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What difference does learning Theology of the Body make?

April 20, 2016

After nearly a decade of teaching Theology of the Body to high school students, what difference has it made? I’m continually amazed to see how learning about God’s plan for our lives transforms young people and their experience of the world around them.

The first change is often in the way students approach the topic. Instead of something they are being forced to learn, it becomes something they want to hear. They answer questions, reflect more while at home, and look forward to conversations about Theology of the Body and the faith.

Secondly, young people whose lives are being slowly transformed by understanding who they are and who they are created to be tend to share what they have learned. It is amazing to hear of conversations with friends, family, other teachers and (eventually) strangers. In particular, I have been struck by the impact of students speaking with their parents and siblings about Theology of the Body.

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An especially encouraging outgrowth of learning Theology of the Body is how it affects one’s sense of vocation. Concretely, I have witnessed at least five young men enter the seminary and one young woman enter religious life. Some eventually discern that this is not their call, but the fact that students just out of high school or college are so serious about discernment is incredible. They perceive that perhaps God might be calling them to make vows as a priest or religious and are happy offer a “Yes” if that is truly their call.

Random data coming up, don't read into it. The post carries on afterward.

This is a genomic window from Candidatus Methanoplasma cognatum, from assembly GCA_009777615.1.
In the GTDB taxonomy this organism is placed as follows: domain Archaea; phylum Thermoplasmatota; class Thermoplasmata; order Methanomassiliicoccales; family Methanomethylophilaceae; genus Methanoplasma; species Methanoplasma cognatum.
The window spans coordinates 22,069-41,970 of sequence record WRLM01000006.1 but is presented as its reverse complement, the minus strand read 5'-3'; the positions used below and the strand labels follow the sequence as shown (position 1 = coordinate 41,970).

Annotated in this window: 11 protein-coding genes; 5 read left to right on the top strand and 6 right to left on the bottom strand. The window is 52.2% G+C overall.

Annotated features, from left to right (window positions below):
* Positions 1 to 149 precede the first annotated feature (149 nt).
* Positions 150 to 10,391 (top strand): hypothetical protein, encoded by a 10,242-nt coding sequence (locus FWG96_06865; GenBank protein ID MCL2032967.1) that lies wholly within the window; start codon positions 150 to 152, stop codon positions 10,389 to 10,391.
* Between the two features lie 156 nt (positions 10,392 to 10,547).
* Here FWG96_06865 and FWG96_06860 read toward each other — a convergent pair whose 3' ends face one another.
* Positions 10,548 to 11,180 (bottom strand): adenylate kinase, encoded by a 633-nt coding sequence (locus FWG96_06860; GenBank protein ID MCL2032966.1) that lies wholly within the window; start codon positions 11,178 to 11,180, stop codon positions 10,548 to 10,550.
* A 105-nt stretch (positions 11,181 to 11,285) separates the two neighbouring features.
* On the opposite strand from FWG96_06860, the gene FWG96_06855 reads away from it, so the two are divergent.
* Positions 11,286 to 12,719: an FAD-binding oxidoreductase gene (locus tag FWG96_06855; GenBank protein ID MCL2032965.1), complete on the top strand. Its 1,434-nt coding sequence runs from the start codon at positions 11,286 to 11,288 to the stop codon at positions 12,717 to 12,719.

An especially encouraging outgrowth of learning Theology of the Body is how it affects one’s sense of vocation.

Others are called to marriage. Just this past year I was blessed to attend two weddings of former students. How incredibly beautiful to see how thoughtfully they chose the readings, songs and prayers for the Nuptial Mass! It was clear at both weddings that these young adults understood that marriage is a vocation and a path to holiness.

In addition to vocational discernment, I have seen many other ways in which learning Theology of the Body impacts these young adults’ futures. Some volunteer with retreats or youth groups. Others choose paper topics in college that allow them opportunities to read more about Theology of the Body or St. John Paul II’s writings. And the number actively engaged in their college campus ministry programs is astounding.

It’s true that Theology of the Body is not the panacea we might hope it to be. Every person has free will and can choose whether or not to follow God’s plan. But armed with an understanding of the incredible dignity of the human person and the call to love which God has entrusted to us, young people are making beautiful decisions to follow Christ more fully.

Every young person has a unique story and a particular call. Learning Theology of the Body helps them to understand more fully who they are and how God is calling them to love. Witnessing the ripple effect of lives transformed will never cease to be astonishing.



Emily Macke